Dancy v. Dancy, 785 S.E.2d 126, 247 N.C. App. 25 (2016)

April 19, 2016 · Court of Appeals of North Carolina · No. COA15–1049.
785 S.E.2d 126, 247 N.C. App. 25

Kelly Renee DANCY, n/k/a Kelly Renee Laughter, Plaintiff,
Anthony Shane DANCY, Defendant.

No. COA15-1049.

Court of Appeals of North Carolina.

April 19, 2016.

Emily Sutton Dezio, for Plaintiff-Appellant.

No brief filed by Defendant-Appellee.


*25Kelly Renee Dancy, now known as Kelly Renee Laughter ("Plaintiff"), appeals from a district court order granting Anthony Shane Dancy ("Defendant") increased visitation with their daughter. We affirm the trial court.

I. Factual and Procedural History

The parties were married in Marshall, North Carolina on 28 June 2003 and lived together as husband and wife until 30 May 2006, at which time they separated and Defendant moved to California. They had one daughter who was born on 2 September 2004.

On 30 May 2006, the parties executed a separation agreement that stated the following:

*2611. Joint Custody.
The parties shall share the joint legal care, custody, and control of the minor child of the parties. The Wife shall have the physical custody of said minor child, subject to Husband's rights of reasonable visitation. The parties shall make every reasonable effort to foster feelings of affection between themselves and the child recognizing that frequent and continuing association and communication of both parties with a child is in the furtherance of the best interests and welfare of the child....
13. Child Support Monetary Amount.
a. The Husband shall pay to Wife, as and for the support of the minor child of the parties, the sum of $265.00 per month.... Obligations to make the payments as set forth in this section for the support of a child shall cease when the child dies, reaches the age of 18, enters in to marriage, becomes emancipated, or ceases to be in the physical custody of custodial parent. If, however, a child *128reaches the age of 18, is unmarried and resides with custodial parent [and] is a full-time high school student, said support obligation shall continue as to said child, until the child marries, no longer resides with custodial parent, no longer is a full-time high school student, completes the 12th grade [or] attains age 20, whichever shall first occur....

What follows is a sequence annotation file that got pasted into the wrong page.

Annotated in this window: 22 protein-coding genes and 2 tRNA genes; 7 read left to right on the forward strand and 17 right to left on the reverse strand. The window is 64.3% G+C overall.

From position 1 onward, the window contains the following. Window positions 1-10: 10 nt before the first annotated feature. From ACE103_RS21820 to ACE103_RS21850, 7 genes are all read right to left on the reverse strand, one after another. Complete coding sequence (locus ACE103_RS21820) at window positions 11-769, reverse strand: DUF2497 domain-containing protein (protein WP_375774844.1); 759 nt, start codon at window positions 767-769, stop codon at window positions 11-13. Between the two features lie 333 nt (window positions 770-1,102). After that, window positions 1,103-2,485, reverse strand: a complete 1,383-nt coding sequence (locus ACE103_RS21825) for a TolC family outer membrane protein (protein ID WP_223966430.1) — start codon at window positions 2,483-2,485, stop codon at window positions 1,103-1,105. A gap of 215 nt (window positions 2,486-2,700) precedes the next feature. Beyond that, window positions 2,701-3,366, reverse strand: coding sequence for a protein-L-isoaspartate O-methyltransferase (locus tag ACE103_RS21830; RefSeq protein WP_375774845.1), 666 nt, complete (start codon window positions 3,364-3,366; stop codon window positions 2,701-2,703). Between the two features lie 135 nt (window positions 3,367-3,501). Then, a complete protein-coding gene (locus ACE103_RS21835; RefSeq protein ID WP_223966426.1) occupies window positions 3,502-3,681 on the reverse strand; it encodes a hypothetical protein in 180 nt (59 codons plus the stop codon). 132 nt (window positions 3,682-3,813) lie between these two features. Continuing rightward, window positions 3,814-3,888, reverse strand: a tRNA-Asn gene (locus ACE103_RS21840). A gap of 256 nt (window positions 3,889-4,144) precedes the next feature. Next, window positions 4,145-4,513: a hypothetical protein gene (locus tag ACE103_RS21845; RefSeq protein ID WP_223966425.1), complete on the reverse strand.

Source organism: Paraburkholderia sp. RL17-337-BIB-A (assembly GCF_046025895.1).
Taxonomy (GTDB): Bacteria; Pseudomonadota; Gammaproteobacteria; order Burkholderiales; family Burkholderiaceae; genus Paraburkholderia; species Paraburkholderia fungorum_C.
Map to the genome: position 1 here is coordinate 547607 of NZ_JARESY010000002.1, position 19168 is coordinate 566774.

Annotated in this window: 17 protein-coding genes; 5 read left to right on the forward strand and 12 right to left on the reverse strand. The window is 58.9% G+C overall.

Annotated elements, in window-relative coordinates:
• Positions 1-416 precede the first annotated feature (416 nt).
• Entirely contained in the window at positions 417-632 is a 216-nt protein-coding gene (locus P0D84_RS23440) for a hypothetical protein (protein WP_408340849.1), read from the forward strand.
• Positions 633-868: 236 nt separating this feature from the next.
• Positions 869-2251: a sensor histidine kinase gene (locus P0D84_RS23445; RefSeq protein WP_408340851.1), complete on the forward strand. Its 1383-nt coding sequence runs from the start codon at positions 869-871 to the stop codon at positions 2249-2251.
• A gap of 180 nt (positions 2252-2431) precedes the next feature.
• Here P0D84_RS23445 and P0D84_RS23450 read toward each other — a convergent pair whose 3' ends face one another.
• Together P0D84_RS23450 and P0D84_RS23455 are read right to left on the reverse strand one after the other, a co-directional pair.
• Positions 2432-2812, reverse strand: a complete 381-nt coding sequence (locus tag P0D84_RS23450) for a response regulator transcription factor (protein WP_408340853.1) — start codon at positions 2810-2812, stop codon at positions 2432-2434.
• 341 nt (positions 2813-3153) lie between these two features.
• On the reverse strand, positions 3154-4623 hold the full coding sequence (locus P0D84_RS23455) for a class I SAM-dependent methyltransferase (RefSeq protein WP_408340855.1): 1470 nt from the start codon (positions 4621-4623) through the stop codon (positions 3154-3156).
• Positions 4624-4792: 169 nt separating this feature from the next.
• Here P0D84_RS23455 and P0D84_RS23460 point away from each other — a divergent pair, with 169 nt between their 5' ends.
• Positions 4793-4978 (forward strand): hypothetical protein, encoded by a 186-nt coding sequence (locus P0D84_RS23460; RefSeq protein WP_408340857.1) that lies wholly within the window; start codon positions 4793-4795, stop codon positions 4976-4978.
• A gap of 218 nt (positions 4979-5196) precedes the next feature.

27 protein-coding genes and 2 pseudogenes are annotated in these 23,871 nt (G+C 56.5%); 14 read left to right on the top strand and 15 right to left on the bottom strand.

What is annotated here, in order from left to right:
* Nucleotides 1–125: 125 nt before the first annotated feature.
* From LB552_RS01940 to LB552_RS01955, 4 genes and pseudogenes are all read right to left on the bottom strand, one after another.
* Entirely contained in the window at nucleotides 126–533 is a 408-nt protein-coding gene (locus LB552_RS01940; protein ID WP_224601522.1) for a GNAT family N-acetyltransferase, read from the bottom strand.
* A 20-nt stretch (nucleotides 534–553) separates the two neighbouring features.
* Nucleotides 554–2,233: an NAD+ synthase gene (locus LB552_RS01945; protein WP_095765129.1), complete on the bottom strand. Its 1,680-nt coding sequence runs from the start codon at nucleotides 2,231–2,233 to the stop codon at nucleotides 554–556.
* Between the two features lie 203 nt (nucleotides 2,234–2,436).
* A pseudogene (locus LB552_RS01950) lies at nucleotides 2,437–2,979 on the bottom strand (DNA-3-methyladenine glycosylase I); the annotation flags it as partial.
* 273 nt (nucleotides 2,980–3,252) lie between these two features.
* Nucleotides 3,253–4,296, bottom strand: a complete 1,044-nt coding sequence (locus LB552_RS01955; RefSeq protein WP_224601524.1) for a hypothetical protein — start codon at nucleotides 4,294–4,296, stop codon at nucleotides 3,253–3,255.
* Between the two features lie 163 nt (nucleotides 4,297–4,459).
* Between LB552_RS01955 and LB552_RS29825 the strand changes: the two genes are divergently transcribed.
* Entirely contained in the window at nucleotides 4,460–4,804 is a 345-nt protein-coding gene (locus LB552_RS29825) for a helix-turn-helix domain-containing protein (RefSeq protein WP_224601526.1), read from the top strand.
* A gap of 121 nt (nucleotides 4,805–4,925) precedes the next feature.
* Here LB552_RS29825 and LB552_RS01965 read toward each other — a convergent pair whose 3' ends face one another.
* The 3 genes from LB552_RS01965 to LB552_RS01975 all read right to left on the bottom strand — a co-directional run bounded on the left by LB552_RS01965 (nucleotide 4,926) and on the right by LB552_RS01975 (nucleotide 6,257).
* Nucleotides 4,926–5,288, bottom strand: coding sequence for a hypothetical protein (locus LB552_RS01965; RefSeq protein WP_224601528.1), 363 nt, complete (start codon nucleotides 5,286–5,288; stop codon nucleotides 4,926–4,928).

c. Modification. The parties further acknowledge that the child support required by this Agreement is only subject to modification by a court of competent jurisdiction upon a showing of substantial change of circumstances.

In addition to settling child custody and support, the parties settled their property division in the agreement as well. The parties signed the agreement and filed it in Madison County, North Carolina on 9 May 2007.

Plaintiff and Defendant obtained an absolute divorce on 15 August 2007, and the district court incorporated their settlement agreement into the divorce judgment. On 12 July 2011, Plaintiff filed a "motion for immediate, temporary and modification of permanent custody" and received an ex parte order granting her immediate custody. At the return hearing *27on 18 July 2011, the parties entered into a consent order that increased Defendant's visitation time with the child and recited the following:

[T]his temporary agreement reached by and between the Parties is fair, just and reasonable and in the minor child's best interest and should be adopted by the Court.... Primary physical placement of the minor child shall remain with the Plaintiff in this matter, subject to visitation with the Defendant as is set out herein.... The parties agree to hold open the hearing on temporary custody set for July 20, 2011 in Yancey County, while they meet to attempt further settlement negotiations on all outstanding issues.